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A 'spring forward, back to winter' kind of weekend on tap

The upcoming weekend will feel a lot more like mid-January than early March.

On the bright side, it will be an hour shorter too. Daylight Saving Time kicks in at 2 a.m. Sunday.

Sunset in Buffalo will be pushed past 7 p.m. for the first time since Sept. 28 making it look like spring, but it will come with "mid-winter cold," the National Weather Service reported.

The average temperature from Friday to Monday will be about 17 degrees. The last time there were three days in a row with average readings below 20 degrees was Jan. 5 to 8. (National Weather Service)

The cold blast will be generated by an airmass coming from Siberia, forecasters said.

A strong ridge over the Bering Sea near Alaska "will help direct a cross-polar flow of Siberian air across Canada and towards the Great Lakes."

It will travel around the western side of strong upper-level low pressure centered over Québec.

The Arctic blast will also help generate some lake-effect snowfall too.

There will be a northwest flow, so the Southern Tier and areas southeast of Lake Ontario will bear the brunt of the heaviest snows, which could connect to waterbodies like Lake Huron and Georgian Bay, the weather service said.

Three to six inches of total snowfall is expected between Friday afternoon and Saturday night are forecast across the Chautauqua Ridge.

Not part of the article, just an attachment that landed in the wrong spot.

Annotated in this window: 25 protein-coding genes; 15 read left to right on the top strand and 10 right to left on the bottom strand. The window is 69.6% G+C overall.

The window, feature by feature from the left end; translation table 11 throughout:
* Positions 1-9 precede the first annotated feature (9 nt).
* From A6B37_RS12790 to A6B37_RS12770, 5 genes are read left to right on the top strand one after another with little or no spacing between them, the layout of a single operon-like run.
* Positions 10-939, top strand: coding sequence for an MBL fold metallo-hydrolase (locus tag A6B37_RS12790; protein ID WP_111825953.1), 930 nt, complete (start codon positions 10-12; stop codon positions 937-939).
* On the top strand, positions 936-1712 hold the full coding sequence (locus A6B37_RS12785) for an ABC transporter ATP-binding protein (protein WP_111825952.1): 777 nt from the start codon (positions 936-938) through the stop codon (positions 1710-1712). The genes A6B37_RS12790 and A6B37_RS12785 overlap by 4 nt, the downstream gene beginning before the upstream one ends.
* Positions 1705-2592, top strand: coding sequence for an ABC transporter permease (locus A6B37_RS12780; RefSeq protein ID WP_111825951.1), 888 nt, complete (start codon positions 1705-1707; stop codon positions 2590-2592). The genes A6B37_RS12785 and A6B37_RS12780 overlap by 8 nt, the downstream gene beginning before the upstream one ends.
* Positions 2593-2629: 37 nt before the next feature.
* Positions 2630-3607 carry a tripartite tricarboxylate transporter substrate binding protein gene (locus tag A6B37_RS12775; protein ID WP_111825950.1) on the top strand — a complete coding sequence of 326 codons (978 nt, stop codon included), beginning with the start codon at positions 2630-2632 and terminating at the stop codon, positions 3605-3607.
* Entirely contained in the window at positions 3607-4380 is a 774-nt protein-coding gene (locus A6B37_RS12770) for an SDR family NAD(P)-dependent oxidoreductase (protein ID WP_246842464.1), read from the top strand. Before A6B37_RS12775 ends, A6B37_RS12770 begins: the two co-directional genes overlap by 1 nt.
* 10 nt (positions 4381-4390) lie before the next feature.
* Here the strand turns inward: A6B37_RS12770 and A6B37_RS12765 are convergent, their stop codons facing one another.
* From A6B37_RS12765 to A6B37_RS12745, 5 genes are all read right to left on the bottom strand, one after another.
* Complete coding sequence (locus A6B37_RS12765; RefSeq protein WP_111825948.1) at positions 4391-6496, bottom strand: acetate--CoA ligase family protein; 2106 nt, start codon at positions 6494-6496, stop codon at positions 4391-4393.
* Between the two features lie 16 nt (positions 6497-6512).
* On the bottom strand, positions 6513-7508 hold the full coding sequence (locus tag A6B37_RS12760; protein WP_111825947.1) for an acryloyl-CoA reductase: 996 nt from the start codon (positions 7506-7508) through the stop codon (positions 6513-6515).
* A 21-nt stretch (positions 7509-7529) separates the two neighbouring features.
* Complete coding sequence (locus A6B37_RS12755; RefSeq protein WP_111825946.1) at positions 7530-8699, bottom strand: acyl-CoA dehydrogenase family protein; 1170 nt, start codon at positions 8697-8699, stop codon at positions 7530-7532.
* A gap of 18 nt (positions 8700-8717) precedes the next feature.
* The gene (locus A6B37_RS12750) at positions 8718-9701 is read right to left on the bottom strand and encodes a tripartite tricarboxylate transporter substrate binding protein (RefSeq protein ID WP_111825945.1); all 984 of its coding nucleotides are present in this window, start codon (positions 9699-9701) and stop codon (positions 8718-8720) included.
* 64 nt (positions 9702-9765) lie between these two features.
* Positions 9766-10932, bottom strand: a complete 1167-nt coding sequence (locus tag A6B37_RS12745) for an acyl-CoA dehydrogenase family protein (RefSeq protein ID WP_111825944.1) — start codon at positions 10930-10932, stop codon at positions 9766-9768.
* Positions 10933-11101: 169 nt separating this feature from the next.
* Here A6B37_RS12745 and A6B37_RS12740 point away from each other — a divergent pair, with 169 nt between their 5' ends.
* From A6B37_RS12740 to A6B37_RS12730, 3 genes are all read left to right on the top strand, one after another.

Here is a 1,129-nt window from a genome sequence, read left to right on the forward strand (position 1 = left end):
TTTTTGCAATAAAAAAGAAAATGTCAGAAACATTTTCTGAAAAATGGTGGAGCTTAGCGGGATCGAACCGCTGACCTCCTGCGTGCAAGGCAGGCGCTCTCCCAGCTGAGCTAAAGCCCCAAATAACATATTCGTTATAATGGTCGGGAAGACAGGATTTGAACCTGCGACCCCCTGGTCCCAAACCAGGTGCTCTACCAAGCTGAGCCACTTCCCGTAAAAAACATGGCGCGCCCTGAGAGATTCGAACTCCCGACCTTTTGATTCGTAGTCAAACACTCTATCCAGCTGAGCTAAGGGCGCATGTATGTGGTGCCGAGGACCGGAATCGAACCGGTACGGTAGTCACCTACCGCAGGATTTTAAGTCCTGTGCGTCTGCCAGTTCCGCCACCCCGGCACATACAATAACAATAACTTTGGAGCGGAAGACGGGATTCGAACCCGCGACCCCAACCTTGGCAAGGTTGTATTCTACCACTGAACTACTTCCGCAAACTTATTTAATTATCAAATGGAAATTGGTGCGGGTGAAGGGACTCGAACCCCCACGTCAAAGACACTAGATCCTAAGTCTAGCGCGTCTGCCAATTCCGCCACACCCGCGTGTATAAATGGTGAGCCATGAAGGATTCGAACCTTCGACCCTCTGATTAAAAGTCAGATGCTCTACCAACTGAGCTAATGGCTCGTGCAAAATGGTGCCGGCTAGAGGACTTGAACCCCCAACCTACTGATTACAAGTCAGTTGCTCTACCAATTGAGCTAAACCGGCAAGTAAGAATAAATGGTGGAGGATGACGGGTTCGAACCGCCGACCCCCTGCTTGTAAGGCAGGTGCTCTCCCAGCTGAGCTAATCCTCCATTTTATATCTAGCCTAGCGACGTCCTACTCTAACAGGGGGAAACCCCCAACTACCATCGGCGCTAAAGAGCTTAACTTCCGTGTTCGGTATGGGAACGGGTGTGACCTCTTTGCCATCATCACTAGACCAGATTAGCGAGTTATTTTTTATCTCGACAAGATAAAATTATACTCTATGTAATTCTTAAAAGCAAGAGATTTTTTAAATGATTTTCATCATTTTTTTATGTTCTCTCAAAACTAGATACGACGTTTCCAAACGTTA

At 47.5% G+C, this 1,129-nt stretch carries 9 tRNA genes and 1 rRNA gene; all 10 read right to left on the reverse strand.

"Outside of the most favorable lake-effect areas, snow showers will be more scattered in nature, with much more limited accumulations," forecasters said.

But everyone will get the biting cold.

The coldest airmass since early January will invade Canada, the Great Lakes region and New England this weekend, forecast models show. (StormVistaWxModels.com)

Daytime highs between Friday and at least next Wednesday are forecast to stay below freezing with the coldest days coming Saturday (19 degrees) and Sunday (20 degrees).  The average high for this time of year is the low 40s.

Overnight lows will be close to 10 degrees Friday, Saturday and Sunday nights, forecasters said. Mid-March temperatures normally only drop into the mid 20s overnight.

Given Buffalo's warmest February on record, you have to go all the way back to the week after New Year's to find temperatures this cold for this long in Buffalo.

The last time Buffalo's average daily temperature dropped below 20 degrees for at least two days in a row was Jan. 5 to 8, according to weather service records.

 

 

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